But fifty years before the Sullan reforms, ambitious power players had already introduced violence into the system. Populist reformers and traditionalists clashed, leaving blood in the streets and breaking a tradition of peace in domestic politics. The decades between this first violence and the Sullan experiment were punctuated by bouts of conflict, as politicians turned violence into a tool. Within a few years after Sulla’s framework was passed into law, it was already fraying. When the illusion of the system’s permanence and power was first pierced, other opportunists were ready to bend or break it again for their own advancement. Thirty years later, Caesar was crossing the Rubicon. Five years after that, the Republic was gone forever.
When President Biden stepped onto the stage at his inauguration, a fearful majority breathed a collective sigh of relief. In the chilly January sun, Biden told the nation that “democracy has prevailed.” Viewers throughout the country responded with an outpouring of renewed pride and confidence in the edifice of American democracy. Since then, the Biden administration has sought to stage a stellar performance of normal governance, working to recapture the centuries-strong magic of America’s constitutional order. He has refilled the government with competent and dedicated public servants, working to resurrect the government after its near-demise under Trump. Currently, he is trying to make good on his campaign promise to work with Republicans, having just signed his “Bipartisan Infrastructure Framework” into law.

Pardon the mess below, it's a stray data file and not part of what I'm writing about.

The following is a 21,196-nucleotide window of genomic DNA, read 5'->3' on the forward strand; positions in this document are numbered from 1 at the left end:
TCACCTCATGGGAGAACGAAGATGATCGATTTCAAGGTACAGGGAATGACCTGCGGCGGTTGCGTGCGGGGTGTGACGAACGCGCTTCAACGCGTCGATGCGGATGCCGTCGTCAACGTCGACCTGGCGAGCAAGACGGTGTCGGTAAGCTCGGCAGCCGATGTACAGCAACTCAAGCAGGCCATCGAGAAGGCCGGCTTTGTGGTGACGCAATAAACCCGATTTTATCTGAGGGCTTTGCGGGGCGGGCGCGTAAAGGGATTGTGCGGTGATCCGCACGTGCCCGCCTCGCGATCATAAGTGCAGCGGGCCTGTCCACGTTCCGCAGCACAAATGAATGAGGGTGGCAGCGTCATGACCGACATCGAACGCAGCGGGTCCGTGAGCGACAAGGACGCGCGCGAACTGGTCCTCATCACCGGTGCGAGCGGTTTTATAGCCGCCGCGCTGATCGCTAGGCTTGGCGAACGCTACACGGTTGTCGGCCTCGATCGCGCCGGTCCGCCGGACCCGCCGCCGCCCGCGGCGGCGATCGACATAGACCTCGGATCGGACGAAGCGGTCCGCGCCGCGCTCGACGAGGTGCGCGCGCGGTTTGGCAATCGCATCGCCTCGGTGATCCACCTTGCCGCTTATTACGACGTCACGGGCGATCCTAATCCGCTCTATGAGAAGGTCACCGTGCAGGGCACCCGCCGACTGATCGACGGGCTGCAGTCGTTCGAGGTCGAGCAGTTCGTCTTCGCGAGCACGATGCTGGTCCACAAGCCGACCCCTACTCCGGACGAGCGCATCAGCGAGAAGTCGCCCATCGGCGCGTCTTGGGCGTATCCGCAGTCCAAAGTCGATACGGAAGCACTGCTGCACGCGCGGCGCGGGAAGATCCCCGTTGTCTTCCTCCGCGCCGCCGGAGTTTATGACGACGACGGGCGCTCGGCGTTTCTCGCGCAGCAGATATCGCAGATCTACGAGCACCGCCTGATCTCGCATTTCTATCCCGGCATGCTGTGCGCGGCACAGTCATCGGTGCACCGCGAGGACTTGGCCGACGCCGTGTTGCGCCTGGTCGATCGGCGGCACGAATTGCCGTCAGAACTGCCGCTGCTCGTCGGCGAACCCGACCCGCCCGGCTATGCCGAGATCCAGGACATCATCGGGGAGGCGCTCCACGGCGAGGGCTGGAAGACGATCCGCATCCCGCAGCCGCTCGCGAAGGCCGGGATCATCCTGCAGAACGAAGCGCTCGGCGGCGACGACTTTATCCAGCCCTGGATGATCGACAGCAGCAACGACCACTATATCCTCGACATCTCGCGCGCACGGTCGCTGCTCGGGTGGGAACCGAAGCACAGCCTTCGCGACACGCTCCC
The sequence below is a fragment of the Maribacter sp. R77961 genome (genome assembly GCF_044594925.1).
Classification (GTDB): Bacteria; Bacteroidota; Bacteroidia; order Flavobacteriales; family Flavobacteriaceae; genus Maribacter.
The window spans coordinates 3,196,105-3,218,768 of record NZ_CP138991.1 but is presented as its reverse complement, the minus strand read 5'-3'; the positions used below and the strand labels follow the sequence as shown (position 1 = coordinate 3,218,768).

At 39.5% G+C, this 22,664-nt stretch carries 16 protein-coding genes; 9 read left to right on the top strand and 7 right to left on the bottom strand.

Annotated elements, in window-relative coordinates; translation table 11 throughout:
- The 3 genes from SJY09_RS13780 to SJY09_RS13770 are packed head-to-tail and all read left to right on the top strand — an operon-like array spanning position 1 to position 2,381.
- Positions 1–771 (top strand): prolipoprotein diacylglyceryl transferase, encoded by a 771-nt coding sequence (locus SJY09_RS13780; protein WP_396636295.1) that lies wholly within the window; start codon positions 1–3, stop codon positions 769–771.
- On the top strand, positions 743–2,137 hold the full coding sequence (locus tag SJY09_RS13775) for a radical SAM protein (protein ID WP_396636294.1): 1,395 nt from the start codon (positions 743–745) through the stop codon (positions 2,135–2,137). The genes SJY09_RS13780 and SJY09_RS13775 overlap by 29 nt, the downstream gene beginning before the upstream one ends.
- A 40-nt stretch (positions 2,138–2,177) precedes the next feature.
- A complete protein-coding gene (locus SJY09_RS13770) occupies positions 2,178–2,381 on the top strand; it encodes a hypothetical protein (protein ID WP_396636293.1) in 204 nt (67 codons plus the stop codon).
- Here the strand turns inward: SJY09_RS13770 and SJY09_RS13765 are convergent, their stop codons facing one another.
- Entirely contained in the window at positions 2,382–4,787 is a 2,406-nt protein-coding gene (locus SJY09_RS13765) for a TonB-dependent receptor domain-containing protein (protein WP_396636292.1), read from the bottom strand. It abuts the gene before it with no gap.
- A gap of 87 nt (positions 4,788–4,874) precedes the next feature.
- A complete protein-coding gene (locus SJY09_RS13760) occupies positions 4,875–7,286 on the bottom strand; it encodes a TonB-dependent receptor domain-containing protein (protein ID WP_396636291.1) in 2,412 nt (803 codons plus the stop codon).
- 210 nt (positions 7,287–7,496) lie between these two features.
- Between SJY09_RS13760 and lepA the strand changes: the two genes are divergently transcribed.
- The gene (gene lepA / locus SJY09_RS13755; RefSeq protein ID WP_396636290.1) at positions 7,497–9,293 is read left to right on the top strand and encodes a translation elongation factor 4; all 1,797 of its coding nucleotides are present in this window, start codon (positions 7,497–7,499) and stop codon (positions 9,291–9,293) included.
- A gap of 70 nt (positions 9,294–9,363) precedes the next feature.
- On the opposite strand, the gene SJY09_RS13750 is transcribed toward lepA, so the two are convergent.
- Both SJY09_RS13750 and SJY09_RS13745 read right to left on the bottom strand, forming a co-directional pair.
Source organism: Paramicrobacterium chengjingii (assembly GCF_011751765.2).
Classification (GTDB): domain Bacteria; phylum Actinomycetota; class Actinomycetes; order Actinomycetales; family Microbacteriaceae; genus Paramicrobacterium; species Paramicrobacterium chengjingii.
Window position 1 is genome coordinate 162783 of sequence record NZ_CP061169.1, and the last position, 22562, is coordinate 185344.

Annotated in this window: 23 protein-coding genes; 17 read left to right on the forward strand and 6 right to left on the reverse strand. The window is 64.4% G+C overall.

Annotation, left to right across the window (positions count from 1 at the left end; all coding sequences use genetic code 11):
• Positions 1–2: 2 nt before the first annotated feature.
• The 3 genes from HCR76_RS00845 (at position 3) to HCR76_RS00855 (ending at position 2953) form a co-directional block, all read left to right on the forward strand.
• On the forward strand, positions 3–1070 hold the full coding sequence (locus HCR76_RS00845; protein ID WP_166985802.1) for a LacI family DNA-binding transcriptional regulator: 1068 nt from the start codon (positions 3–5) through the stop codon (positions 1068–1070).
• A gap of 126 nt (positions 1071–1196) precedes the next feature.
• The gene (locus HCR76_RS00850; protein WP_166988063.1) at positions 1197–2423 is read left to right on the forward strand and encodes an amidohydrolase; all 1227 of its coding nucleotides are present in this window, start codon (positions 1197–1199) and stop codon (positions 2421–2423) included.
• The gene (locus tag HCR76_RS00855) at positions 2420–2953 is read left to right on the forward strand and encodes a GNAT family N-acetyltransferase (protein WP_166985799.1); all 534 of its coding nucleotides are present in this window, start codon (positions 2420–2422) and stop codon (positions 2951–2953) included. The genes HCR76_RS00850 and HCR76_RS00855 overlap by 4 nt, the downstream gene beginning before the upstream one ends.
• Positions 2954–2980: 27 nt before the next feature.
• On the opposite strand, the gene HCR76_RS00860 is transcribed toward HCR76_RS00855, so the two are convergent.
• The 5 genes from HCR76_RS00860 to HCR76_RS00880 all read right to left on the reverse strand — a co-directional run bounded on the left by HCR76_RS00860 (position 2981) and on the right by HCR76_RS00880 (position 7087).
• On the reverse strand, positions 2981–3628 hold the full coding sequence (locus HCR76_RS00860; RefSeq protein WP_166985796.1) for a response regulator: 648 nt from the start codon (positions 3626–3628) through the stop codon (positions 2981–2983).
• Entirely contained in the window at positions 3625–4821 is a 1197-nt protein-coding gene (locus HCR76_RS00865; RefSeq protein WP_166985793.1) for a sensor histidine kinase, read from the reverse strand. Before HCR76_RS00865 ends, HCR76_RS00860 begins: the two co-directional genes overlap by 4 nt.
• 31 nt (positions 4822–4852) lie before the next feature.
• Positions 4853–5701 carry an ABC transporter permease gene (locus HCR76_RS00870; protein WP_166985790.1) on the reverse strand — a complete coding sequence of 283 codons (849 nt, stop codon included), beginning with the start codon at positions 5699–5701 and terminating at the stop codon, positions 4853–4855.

The core theory of the case for the Biden administration is that this performance of normalcy is the key. They appear to be operating under the assumption that it should stand at the center of the attempted reconstruction in the aftermath of the Trump years. Recently, however, some have argued that he is struggling to reign in the ensuing chaos. In the last decades of the Roman Republic, there was also a temporary resurgence of normalcy. Between Sulla’s reforms and Caesar’s final takeover, Rome had Cicero. The famous orator and statesman served as consul (their chief executive officer) in 63 BCE, restoring a façade of traditional republicanism for a brief spell. Just as the temporary restoration in the 60s in Rome was not enough to fend off the end, for America, new laws and norms might not be enough.